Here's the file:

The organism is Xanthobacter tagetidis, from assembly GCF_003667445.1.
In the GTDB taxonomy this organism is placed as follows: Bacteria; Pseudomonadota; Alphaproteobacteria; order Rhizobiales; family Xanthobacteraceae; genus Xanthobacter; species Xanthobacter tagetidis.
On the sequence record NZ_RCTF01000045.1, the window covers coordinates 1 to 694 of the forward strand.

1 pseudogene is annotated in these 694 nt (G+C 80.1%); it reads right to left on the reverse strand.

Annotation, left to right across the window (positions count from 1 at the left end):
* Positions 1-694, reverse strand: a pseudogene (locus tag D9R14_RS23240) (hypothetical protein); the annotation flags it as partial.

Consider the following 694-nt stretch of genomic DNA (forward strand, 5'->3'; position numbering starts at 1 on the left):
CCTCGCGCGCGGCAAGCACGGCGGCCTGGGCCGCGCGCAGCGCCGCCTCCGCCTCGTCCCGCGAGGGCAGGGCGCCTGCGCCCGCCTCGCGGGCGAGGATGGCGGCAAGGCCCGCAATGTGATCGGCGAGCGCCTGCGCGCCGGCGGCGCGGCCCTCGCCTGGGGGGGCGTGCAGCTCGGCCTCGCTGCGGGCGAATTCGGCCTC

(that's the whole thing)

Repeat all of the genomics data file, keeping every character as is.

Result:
The organism is Xanthobacter tagetidis, from assembly GCF_003667445.1.
In the GTDB taxonomy this organism is placed as follows: Bacteria; Pseudomonadota; Alphaproteobacteria; order Rhizobiales; family Xanthobacteraceae; genus Xanthobacter; species Xanthobacter tagetidis.
On the sequence record NZ_RCTF01000045.1, the window covers coordinates 1 to 694 of the forward strand.

1 pseudogene is annotated in these 694 nt (G+C 80.1%); it reads right to left on the reverse strand.

Annotation, left to right across the window (positions count from 1 at the left end):
* Positions 1-694, reverse strand: a pseudogene (locus tag D9R14_RS23240) (hypothetical protein); the annotation flags it as partial.

Consider the following 694-nt stretch of genomic DNA (forward strand, 5'->3'; position numbering starts at 1 on the left):
CCTCGCGCGCGGCAAGCACGGCGGCCTGGGCCGCGCGCAGCGCCGCCTCCGCCTCGTCCCGCGAGGGCAGGGCGCCTGCGCCCGCCTCGCGGGCGAGGATGGCGGCAAGGCCCGCAATGTGATCGGCGAGCGCCTGCGCGCCGGCGGCGCGGCCCTCGCCTGGGGGGGCGTGCAGCTCGGCCTCGCTGCGGGCGAATTCGGCCTC